Skip to comments.Legendary race ring Nürburgring 'faces closure'
Posted on 07/17/2012 10:44:04 PM PDT by Olog-hai
This Sundays German Formula 1 Grand Prix is likely to be the last at the legendary Nürburgringbecause the state-owned company that owns it is going bust, a regional paper claimed this week.
The Rhein Zeitung newspaper said on Tuesday it had heard from good sources that the European Commission was not going to rescue the Nürburgring GmbH firm.
The Rhineland Palatinate state government had suggested the Commission pump around 13 million into the firm, while the firm would defer payment on a 330 million loan from a state-owned bank.
(Excerpt) Read more at thelocal.de ...
So .... what are we saying here ?
I didn't read any further because the idiot that wrote this doesn't even know that this weekend's race is at HOCKENHEIM, not Nürburgring. Not only that, but F1 cars now race at the "new" Nürburgring, not the "legendary" Nordschleife.
The blokes over at TOP GEAR U.K. are going to be very
.....Some say the Nurbring is just a black hole and it is really an alternate universe of another called THE STIG!
They’ve changed the first sentence of the story to reference the Rock am Ring music festival instead of the F1 German Grand Prix. And your other point is a good one—does this include the “classic” Nurburgring (including the Nordschliefe) or just the current track? The story doesn’t say.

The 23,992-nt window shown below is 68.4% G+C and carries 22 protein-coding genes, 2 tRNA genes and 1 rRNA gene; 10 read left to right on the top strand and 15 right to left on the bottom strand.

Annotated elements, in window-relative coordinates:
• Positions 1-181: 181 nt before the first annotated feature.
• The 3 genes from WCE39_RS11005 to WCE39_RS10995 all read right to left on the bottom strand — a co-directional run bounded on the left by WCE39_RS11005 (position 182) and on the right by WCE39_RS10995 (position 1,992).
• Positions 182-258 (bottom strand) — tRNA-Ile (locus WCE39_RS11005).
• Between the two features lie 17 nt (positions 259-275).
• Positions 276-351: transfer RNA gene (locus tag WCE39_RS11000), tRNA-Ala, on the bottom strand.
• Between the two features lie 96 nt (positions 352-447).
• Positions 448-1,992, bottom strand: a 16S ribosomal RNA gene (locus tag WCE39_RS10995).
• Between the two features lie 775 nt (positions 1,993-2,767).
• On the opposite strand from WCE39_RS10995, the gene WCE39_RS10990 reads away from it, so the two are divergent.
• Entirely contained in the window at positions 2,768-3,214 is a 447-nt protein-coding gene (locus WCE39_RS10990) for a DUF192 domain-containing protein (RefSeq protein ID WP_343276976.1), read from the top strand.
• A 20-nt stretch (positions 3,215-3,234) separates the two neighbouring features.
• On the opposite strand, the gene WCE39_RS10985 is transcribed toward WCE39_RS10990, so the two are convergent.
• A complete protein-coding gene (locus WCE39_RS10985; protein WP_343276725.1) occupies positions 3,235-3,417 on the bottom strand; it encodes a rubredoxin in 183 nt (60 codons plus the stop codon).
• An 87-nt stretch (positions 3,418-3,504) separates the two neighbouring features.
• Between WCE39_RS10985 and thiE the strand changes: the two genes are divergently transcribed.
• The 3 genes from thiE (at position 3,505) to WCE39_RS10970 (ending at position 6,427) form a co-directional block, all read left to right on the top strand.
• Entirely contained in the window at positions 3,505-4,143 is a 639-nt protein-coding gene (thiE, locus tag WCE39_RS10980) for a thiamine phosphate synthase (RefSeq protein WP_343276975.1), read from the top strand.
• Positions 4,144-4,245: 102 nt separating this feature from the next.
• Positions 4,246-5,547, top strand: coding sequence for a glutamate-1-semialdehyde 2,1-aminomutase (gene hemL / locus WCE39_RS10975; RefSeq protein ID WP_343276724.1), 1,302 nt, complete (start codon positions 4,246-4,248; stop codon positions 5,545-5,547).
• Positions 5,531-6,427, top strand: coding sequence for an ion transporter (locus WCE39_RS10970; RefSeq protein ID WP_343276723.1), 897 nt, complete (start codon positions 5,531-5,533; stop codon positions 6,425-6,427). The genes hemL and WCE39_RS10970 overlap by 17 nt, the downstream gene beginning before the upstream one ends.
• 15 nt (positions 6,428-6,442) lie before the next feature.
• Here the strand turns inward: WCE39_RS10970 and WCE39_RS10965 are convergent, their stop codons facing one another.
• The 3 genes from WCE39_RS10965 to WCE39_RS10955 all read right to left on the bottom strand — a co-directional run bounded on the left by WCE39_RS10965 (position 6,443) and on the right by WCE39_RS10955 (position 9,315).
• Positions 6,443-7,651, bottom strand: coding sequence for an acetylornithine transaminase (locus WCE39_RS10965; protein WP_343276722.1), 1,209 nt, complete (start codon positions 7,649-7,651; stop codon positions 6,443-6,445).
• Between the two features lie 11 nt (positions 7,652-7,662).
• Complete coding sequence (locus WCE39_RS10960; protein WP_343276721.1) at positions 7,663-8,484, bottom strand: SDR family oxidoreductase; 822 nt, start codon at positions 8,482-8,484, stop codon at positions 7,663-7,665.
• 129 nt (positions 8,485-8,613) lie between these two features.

They already have their own test tracks.
Volkswagen Group owns a test track facility in Ehra-Lessien. Built during the Cold War, the location was chosen as, at the time, it was in a no-fly zone near the East German border, safe from prying eyes seeing secret prototypes.
The track is used by all Volkswagen Group subsidiaries and marques, such as Audi, Lamborghini, Bentley, Bugatti, SEAT, Skoda, as well as Porsche, which is now part of the VW Group.
The facility features 96 km (60 miles) of private tarmac, which includes a large variety of road surfaces and curves, used as test tracks to evaluate new and prototype vehicles. More significantly, there is a high speed circuit with a straight approximately 9 km (5.6 mi) long. Although this portion of the track is flat and level, when standing at one end of the straight, the other end cannot be seen due to the curvature of the Earth. Including banked corners at both ends of the circuit, allowing for a high entry and exit speed to and from the straight, and to increase average speed during the 20 km (12 mi) lap, the straight is especially useful for determining vehicle top speed.
Notably, the top speed of the Bugatti Veyron and the McLaren F1 were recorded along this straight. In an episode aired on 4 February 2007 on BBC Two’s Top Gear, presenter James May reached 407.9 km/h (253.5 mph) in a Bugatti Veyron. In July 2010 a Bugatti Super Sport with 1,200 bhp (890 kW) recorded the production car world speed record at an average of 431.072 km/h (267.856 mph). The facility also appeared on National Geographic Channel’s Man-Made, in an episode about the Bugatti Veyron.